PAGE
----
Will a Little Bit of Everything Add Up to a Win for Clark?
Instead of asking how former Gen. Wesley Clark’s entry into the Democratic race affects the nine candidates who have been in the race for months, try turning that question around. [IMGCAP(1)]
In other words: How are Clark’s prospects affected by the existing candidates?
The general is an outsider and a fresh face, but there are already outsiders and fresh faces in the race. Former Vermont Gov. Howard Dean has been running against the Democratic establishment for months, and he has already benefited from not being part of Washington.
Clark is a military veteran, but the Democratic field already has a hopeful who has spent months talking about his courage under fire and his military background, Massachusetts Sen. John Kerry. Clark’s military record is far more extensive and his expertise in military matters much greater, of course.
The former general is a Southerner, but there are already two candidates from south of the Mason-Dixon line. He is from Arkansas, but he doesn’t sound nearly as much like a Southerner as do Sen. John Edwards of North Carolina or even Sen. Bob Graham of Florida.
Clark, some say, is just the kind of Democrat who can beat President Bush. He’s electable. But while Democratic primary voters and caucus attendees clearly want to nominate a winner, it isn’t clear who that is.
Dean’s message that his combativeness and passion will defeat Bush is just as believable as Clark’s experience on military issues. And if grassroots Democrats didn’t already regard the former Vermont governor as a serious threat to Bush, Dean wouldn’t be where he is in the polls at this point.
True, Clark may be more of an outsider than Dean, since he has never held elective office. And he has more military experience than Kerry. And Arkansas is further south than North Carolina and more “Southern” than megastate Florida. But are voters measuring candidates against these yardsticks?
No. Whatever Clark’s individual assets, they aren’t enough to overshadow the assets of existing candidates. Instead, the retired general has to be basing his candidacy on his ability to package two things — his ability to convey a sense that he is a leader and his personable style.
Face it, Dean still comes across as too angry and often too nasty, while Kerry seems distant (even when he is trying to play the guitar to show how down to earth he is). Too many Democrats see Rep. Richard Gephardt as yesterday’s news — certainly not a quality usually associated with leadership — while Edwards hasn’t convinced voters he’s substantive enough to lead the country.
Clark may suffer from Dean’s overinflated sense of self-worth and his cockiness, but he has an easier manner and a disarming smile. He seems more approachable and likable, but he does so in a package that exudes confidence and projects leadership and strength.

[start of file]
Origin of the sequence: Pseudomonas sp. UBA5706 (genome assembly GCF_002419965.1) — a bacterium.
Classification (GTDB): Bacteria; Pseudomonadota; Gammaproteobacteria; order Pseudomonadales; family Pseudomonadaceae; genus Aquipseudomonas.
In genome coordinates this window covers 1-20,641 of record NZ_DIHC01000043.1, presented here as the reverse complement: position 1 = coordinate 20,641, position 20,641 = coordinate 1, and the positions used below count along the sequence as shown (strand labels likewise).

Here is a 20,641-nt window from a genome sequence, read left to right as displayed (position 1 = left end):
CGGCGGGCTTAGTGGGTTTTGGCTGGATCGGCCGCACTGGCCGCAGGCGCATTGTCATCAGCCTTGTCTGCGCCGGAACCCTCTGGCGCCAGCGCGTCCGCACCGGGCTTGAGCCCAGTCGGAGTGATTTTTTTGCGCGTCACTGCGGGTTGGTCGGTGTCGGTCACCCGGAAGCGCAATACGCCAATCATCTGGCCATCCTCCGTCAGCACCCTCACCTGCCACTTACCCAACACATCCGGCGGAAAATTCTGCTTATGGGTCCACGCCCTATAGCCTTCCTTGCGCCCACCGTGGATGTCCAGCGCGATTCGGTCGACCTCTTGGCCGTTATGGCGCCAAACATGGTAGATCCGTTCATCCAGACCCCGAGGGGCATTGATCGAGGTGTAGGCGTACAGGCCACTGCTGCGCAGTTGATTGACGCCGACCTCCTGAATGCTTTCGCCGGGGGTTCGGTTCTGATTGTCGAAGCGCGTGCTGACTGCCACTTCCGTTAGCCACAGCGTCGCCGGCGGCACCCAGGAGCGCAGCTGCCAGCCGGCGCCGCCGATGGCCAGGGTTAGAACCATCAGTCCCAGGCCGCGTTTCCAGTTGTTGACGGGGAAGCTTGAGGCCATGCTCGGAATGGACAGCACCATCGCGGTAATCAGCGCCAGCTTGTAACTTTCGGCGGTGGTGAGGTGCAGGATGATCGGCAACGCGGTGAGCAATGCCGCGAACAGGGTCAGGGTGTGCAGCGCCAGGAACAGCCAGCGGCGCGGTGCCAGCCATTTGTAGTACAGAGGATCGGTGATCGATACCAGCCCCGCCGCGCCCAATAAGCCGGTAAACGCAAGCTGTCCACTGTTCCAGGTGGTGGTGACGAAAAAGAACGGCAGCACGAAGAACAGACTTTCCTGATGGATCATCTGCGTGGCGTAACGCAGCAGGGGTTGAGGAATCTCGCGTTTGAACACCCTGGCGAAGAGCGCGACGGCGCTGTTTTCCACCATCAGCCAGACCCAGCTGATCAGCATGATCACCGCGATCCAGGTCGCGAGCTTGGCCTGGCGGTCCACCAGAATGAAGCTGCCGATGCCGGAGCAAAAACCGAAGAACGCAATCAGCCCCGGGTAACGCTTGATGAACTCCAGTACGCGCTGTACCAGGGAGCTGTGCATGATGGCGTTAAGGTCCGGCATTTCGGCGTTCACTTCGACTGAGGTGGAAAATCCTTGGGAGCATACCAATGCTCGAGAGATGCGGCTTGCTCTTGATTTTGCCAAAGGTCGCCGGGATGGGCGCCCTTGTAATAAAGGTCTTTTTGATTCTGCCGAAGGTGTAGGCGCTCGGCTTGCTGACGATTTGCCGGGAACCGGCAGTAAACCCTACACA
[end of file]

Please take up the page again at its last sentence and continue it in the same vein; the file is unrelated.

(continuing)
Forget talk about Clark having “Clinton’s team.” Bill Clinton won his party’s nomination in 1992 because of his own qualities and skills, not because he had Ron Klain or Bruce Lindsey on board.
And forget those analogies to Ulysses Grant and Dwight Eisenhower, two generals who became president. Neither Ike, the most recent career military man to win the White House and the name most often invoked by Clark supporters as evidence that their man can win, nor Grant, nor Andrew Jackson nor George Washington faced the media scrutiny that Clark will. All ran before television changed how candidates conduct campaigns and the media covers candidates.
Clark’s biggest problems are that, unlike his opponents, he has never run for office, has established no organization in key early states and has made no mark on domestic issues.
Odds are good that the general will make a handful of blunders in his first couple of months as a candidate. Even experienced candidates stumble, and, as we have seen recently, a candidate unfamiliar with the spotlight (such as Dean) has a habit of putting his foot in his mouth. The only question is whether Clark’s faux pas will be disqualifying, or whether he can stumble repeatedly yet recover on the strength of his personality and outsider pose.
Questions about Clark’s ability to raise enough money quickly and put together local organizations in Iowa to compete there will have to be answered quickly. The best bet for the general would be to appropriate the organization of a candidate who is exiting the contest. But so far, nothing is available.
In many ways, Clark is a more personable version of Dean. That’s a problem for the general, since Dean has been running for months and has already caught fire. A Dean stumble would give Clark the opening he needs, but even then it’s far from clear that the general can fill the vacuum. For while Clark is a great résumé, he’s only a résumé right now.
Given Dean’s emergence and Clark’s profile, it’s difficult not to wonder what Clark’s prospects would be if he had entered the race immediately after the 2002 elections.